How good and correct is it to use "like" in spoken English in such a way?

I mean the ones like:

  • "I was like - hey, bring me a coffee - and she was like - you go get it yourself - and then James came in and it was like - wtf is going on in 'ere?"
  • 1
    It's informal and colloquial. You'd happily use it in a text, you wouldn't use it in a formal report.
    – user8543
    Nov 29 '16 at 11:27
  • 1
    Sometimes this isn’t so much a matter of “good and correct” as it is a matter of overused to the point of being annoying. @user8543 - I wouldn’t encourage its use “happily" in a text; it seems more of a verbal construct than a written one.
    – J.R.
    Nov 29 '16 at 11:35
  • @j.r. I have a lot of text conversations in various formats - like is used prodigiously and effectively (if, as you say, sometimes annoyingly).
    – user8543
    Nov 29 '16 at 11:39
  • 2
    @user8543 - I just didn’t want a learner to read your initial comment, and conclude that, like, they should start sprinkling it all over their text messages. ;-)
    – J.R.
    Nov 29 '16 at 11:40
  • @j.r. that's, like, just your opinion, man ;)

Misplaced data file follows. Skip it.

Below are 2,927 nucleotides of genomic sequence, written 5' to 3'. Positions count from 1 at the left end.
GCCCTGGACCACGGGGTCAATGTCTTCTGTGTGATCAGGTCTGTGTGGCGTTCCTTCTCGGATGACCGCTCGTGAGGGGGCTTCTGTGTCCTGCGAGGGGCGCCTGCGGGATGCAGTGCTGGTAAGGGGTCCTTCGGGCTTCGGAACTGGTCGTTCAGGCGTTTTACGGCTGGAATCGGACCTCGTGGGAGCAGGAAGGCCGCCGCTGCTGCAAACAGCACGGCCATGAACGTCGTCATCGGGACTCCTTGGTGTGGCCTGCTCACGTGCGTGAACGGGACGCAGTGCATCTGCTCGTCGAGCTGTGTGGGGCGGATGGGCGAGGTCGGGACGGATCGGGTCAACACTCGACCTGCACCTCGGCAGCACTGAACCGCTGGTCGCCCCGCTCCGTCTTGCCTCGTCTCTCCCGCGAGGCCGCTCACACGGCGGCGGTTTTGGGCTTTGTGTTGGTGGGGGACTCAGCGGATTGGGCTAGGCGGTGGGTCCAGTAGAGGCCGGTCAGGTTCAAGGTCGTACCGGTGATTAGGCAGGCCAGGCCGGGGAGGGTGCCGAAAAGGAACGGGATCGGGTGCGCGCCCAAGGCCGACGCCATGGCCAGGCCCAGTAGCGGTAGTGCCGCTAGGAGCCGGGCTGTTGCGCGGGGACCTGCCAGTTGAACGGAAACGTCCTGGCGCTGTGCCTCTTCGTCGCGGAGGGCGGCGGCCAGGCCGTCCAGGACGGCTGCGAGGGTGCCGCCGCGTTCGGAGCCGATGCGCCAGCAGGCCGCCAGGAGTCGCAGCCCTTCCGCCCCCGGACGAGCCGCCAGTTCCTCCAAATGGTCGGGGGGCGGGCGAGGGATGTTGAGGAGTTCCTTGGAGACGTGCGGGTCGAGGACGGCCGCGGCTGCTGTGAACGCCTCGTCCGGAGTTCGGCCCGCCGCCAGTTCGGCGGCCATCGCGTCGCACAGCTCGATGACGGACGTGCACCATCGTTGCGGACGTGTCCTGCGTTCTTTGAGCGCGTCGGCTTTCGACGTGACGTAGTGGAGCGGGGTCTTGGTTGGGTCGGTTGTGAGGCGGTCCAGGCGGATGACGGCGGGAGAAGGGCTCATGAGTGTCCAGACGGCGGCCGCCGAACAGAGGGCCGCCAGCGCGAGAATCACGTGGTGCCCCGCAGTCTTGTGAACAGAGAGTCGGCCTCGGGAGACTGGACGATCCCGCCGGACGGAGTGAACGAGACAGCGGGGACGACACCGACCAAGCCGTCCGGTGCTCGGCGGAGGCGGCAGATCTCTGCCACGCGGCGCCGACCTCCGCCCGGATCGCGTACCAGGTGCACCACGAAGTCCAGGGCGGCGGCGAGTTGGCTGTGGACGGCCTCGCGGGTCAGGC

– user8543
    Nov 29 '16 at 11:42

That usage was once laughed at as being a caricature of a certain small southern-California subculture of shallow, dim, over-privileged teen-aged girls, the "Valley Girls". Then, as its use spread via television, it lost that particular subcultural connection.

The people who talk like that are generally not respected very much.

  • 1
    Can I use it written English in a conversation between two characters? Nov 29 '16 at 12:06
  • 1
    Yes, you can. Make the characters young and socioeconomically low in the working class.
    – MMacD
    Nov 29 '16 at 12:20
  • Typically this was an upper class thing in the early 90s, and it seems to have bled out into the tech sector. Quite bizarre. Even seeing it with guys.
    – sas08
    Jan 6 '19 at 10:45

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